Abstract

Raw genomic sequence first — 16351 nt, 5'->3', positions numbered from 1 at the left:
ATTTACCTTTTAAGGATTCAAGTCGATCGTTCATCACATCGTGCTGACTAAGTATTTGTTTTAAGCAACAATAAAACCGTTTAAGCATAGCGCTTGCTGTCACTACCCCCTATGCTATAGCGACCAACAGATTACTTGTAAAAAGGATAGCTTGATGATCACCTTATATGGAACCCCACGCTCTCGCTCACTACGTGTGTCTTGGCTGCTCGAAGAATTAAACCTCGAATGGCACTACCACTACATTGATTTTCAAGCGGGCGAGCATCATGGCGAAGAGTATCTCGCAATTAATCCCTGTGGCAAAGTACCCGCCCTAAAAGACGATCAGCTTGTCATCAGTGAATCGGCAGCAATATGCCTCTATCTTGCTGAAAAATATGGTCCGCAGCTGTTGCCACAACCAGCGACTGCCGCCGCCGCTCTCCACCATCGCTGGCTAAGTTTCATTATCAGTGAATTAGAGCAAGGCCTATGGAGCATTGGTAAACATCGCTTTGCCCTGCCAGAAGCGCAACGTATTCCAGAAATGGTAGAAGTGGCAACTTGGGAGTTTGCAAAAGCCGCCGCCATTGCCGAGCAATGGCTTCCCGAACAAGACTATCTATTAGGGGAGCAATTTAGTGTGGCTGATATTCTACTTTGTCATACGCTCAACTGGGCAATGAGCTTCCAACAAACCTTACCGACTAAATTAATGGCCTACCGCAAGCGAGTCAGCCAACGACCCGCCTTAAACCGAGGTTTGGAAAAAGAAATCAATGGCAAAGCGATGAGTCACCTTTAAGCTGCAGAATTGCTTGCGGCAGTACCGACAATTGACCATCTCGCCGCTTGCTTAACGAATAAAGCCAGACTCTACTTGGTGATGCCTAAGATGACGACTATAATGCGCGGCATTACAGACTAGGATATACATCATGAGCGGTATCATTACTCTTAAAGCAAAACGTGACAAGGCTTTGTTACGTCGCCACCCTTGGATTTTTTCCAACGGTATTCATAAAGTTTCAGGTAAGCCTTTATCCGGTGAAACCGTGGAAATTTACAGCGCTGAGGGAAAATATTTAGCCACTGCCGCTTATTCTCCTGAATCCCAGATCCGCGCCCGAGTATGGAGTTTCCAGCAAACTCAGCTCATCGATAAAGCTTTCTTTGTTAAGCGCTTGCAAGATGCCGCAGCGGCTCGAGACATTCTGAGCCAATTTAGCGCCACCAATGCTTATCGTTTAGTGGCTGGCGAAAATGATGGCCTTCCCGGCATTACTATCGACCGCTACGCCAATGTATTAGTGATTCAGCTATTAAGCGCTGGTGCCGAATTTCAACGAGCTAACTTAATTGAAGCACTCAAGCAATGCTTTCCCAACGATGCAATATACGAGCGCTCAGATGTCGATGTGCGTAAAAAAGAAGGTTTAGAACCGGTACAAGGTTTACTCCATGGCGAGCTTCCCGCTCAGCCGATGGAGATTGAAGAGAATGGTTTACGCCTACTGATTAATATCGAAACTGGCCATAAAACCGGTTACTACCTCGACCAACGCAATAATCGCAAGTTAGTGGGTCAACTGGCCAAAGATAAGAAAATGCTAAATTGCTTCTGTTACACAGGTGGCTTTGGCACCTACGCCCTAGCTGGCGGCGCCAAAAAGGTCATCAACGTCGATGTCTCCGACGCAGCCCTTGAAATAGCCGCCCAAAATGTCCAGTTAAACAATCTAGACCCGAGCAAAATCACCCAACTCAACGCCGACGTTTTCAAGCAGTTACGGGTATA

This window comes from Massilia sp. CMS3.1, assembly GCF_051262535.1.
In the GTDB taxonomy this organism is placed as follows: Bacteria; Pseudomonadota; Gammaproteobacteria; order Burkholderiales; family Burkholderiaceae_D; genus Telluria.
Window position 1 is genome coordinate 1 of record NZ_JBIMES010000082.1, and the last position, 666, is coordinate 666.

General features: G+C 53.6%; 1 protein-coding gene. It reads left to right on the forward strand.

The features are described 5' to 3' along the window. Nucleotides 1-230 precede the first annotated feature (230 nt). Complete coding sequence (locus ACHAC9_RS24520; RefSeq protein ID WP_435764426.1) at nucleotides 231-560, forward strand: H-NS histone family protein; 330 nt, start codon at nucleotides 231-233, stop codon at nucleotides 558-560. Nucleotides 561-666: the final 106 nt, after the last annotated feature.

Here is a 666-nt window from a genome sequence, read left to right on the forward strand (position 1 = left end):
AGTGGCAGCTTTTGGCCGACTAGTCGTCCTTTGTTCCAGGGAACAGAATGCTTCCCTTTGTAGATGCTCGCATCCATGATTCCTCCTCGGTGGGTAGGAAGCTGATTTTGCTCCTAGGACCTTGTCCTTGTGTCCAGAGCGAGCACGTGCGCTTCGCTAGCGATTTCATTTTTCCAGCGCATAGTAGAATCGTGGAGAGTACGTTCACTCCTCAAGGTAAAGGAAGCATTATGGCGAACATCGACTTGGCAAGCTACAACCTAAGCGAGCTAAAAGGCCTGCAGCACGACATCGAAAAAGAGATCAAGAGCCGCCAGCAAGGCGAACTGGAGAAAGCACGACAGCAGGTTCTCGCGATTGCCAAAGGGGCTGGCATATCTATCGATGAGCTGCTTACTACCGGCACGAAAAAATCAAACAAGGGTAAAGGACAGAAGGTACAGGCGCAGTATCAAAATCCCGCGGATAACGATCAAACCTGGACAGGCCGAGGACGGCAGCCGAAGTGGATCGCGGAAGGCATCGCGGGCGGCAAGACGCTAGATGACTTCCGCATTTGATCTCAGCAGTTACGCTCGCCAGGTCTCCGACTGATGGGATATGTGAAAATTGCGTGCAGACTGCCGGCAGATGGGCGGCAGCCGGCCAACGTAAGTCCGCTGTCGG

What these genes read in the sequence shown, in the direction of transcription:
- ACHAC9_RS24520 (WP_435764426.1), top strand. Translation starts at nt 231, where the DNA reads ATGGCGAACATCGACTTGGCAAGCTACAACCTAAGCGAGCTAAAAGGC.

The rare uranyl lead carbonate widenmannite, Pb2(UO2)(CO3)3, was found at the Jánská vein, Příbram, Czech Republic, where two generations occur in several morphological types and mineral associations in hydrothermal veins. Alpha spectroscopy shows that these two generations have different ages, >220,000 and 118±12 y. ICP-MS analysis indicates that both widenmannites have a dominance of non-radiogenic Pb which originates from weathered galena. The older widenmannite I forms fine-grained, grey to beige aggregates in the highly altered supergene part of the hydrothermal ore vein in association with pyromorphite, cerussite and goethite. The younger widenmannite II occurs as white, yellow or greenish-yellow thin tabular crystals up to 0.5 mm long in association with cerussite, anglesite, limonite, kasolite and an unnamed Pb-U-O phase. Thermal analysis suggests that widenmannite decomposes in several steps, with Pb uranate as the final product. Infrared and Raman spectroscopy confirm the presence of non-equivalent (CO3)2− groups, bidentately coordinated in uranyl hexagonal polyhedra, forming the well known uranyl tricarbonate complex. Infrared spectroscopy shows conclusively that widenmannite does not contain molecular H2O.

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